Grocery Store Economics

Here’s a cute little observation from a while ago that I thought might interest some people. I thought it’d write it up now because frankly, now that the semester is starting, I probably won’t have time to write more substantial posts.

Anyway, maybe this is just me, but I’ve always wondered what’s stopping people from mixing more expensive and less expensive produce in the same bag in the grocery store. I happen to really like apples, so for the sake of concreteness, say Honeycrisp apples are much more expensive than Fuji apples. What’s to stop someone from trying to sneak a couple of Honeycrisps in with a bag of Fuji apples?1 Usually, the cashier only checks one of the apples for the price.

If you think about it for a moment, the answer is obvious: you expect to pay the same price anyway! Suppose that your apples have prices

{a1,a2,a3,,an},\{ a_1, a_2, a_3, \ldots, a_n \},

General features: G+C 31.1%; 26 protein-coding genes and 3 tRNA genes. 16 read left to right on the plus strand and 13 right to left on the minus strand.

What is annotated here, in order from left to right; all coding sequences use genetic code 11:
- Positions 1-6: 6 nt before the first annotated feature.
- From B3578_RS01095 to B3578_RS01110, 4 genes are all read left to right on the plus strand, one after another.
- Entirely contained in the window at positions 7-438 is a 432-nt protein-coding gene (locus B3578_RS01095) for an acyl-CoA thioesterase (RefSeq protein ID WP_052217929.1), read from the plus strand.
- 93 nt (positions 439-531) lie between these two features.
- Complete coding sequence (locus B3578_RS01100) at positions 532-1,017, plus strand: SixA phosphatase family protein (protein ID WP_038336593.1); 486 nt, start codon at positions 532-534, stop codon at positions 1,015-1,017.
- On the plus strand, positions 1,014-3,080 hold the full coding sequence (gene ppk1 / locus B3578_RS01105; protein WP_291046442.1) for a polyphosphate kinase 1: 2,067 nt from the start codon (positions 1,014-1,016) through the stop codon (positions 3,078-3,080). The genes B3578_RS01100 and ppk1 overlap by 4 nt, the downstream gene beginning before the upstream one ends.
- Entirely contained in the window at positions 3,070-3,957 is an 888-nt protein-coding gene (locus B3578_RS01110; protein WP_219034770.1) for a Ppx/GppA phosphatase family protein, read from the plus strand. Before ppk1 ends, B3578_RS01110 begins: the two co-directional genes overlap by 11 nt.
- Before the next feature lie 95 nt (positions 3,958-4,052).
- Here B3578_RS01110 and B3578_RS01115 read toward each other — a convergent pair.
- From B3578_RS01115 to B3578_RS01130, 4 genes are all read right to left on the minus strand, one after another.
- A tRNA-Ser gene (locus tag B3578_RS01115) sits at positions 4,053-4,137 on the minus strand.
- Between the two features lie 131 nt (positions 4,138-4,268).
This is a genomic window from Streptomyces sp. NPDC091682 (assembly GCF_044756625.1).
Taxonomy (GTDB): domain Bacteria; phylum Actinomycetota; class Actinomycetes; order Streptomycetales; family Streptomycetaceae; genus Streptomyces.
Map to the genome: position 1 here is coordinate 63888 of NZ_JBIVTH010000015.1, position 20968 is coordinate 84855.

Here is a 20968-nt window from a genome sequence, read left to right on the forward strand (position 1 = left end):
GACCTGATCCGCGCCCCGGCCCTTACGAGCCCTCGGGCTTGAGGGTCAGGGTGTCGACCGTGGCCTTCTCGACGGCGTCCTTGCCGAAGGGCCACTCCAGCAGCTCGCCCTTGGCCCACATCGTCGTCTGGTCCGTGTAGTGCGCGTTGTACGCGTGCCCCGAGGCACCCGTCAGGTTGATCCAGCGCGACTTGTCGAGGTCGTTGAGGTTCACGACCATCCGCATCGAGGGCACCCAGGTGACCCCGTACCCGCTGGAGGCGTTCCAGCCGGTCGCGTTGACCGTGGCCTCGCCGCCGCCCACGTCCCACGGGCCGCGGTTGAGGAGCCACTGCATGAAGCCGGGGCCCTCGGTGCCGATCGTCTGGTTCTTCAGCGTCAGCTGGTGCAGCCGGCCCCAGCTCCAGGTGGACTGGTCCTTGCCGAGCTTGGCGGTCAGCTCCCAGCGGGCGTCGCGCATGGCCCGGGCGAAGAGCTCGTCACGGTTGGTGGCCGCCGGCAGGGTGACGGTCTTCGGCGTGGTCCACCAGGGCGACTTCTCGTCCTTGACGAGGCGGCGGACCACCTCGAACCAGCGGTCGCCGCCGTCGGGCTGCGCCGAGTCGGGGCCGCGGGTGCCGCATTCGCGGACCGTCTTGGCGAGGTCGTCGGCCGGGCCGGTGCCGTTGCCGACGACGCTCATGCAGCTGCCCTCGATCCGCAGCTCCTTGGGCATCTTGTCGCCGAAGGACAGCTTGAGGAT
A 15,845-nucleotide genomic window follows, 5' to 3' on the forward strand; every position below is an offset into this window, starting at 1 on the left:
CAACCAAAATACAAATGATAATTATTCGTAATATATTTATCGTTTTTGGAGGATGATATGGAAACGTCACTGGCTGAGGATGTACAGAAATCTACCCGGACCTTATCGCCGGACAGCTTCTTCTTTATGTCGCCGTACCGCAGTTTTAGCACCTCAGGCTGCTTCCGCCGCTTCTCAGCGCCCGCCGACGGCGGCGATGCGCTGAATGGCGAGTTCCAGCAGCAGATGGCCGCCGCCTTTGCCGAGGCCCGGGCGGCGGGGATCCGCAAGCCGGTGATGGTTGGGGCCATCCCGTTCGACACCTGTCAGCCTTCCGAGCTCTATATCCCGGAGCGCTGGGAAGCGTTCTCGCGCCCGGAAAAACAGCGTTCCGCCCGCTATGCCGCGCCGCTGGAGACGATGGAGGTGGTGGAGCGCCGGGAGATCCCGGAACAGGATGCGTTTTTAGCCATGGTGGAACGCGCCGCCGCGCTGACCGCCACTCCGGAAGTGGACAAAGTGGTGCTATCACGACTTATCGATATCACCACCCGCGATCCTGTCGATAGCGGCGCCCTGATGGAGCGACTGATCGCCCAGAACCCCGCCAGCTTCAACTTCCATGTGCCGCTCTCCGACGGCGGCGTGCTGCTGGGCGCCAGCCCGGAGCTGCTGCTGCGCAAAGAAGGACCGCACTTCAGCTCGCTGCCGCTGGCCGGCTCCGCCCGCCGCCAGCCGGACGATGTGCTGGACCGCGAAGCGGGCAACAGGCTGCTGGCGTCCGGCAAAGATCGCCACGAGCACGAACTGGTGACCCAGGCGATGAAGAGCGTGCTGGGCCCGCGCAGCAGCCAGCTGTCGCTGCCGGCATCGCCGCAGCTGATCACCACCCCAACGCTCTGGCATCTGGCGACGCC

so that you should pay

i=1nai.\sum_{i=1}^{n} a_i.

If the cashier picks an apple uniformly at random, the expected amount you pay is just

i=1n(nai)1n=i=1nai.\sum_{i=1}^{n} \left(n \cdot a_i\right) \cdot \frac{1}{n} = \sum_{i=1}^{n} a_i.

since you pay (nai)(n \cdot a_i) with probability 1/n1/n. Of course, you can try to influence this by arranging the apples so that the cashier is more likely to pick a cheap one (e.g. by placing the cheap ones on top), or even confessing to the scheme if you are “caught” and asked to pay more than the actual total value, but this is a pretty scummy thing to do.

  1. I mean, except for the fact that it’s not ethical.